Data and Statistics
In order to remove errors and check for inconsistencies researchers utilized Microsoft Access Database in duplicate. Data from every round was entered into the program. Researches used descriptive statistics to calculate all variables. Frequency of responses, median response and panelist response were summarized and classified. Analysis utilized SAS software version 9.3. RAND / UCLA Appropriateness Method was applied to evaluate median scores and levels of disagreement. (Meddings et al., 2015).
Researchers evaluated several studies to observe for the medically appropriate indication of use in indwelling Foley catheters for the inpatient population. Several rounds of data collection involving 299 scenarios contributed to the findings. Urinary catheter types (internal, external and straight cath) were evaluated in 97 clinical scenarios. Evaluation for appropriateness included patient preference to have a Foley in some of the studies. Only 88 of the 299 patient scenarios were deemed appropriate catheter use. 165 were inappropriate and 46 were rate uncertain by the panelist. Additionally, 105 clinical scenarios were evaluated for appropriate indwelling Foley use, panelist found 43 were rated as appropriate, 48 were rated as inappropriate, and 14 were rated as uncertain due disagreement. Other clinical scenarios were considered as well. This information help the researchers to design a more refined appropriate use of Foley catheter in hospitalized patients. New guidelines could be adopted to that further clarify appropriate catheter use. These inclusions are accurate measuring of urinary output when there is no other method to do so. Currently this practice is only accepted in ICU patients. In addition, there are indications where incontinence in medical patients should warrant the use of urinary catheter.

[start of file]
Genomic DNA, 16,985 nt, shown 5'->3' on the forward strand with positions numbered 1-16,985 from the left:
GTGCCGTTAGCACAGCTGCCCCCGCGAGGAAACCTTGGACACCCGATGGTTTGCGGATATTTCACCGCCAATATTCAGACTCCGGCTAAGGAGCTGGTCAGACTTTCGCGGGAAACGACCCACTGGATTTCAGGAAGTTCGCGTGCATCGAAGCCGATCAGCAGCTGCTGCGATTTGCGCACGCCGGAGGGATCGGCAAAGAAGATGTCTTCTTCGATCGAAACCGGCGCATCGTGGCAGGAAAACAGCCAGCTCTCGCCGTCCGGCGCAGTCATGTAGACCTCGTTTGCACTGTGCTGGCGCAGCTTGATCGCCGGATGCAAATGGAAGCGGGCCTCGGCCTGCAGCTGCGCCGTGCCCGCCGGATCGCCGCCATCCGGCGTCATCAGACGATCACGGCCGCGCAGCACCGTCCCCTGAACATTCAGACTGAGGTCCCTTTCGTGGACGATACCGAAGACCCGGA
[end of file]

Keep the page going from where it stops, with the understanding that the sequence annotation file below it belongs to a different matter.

The placement avoidance and prompt removal of unnecessary catheters will contribute to a decreased incidence of CAUTI in the inpatient population. Additional criteria outlined by the researchers can contribute to the decrease in CAUTI. The researcher highlight the problem of patient specific challenges as a weakness in the study, like age, pre exiting conditions of skin and other disease process. The application of Ann Arbor Criteria for Appropriate Urinary Catheter Use in Hospitalized Medical Patients can educate healthcare facilities devise interventions to evaluate Foley placement and ensure prompt removal of unnecessary indwelling or external urinary catheter.
Alternate Interpretation of Data and Additional Weakness
The study evaluates for appropriate use however, challenges remain in the area of increased infection rates for those receiving urinary catheters.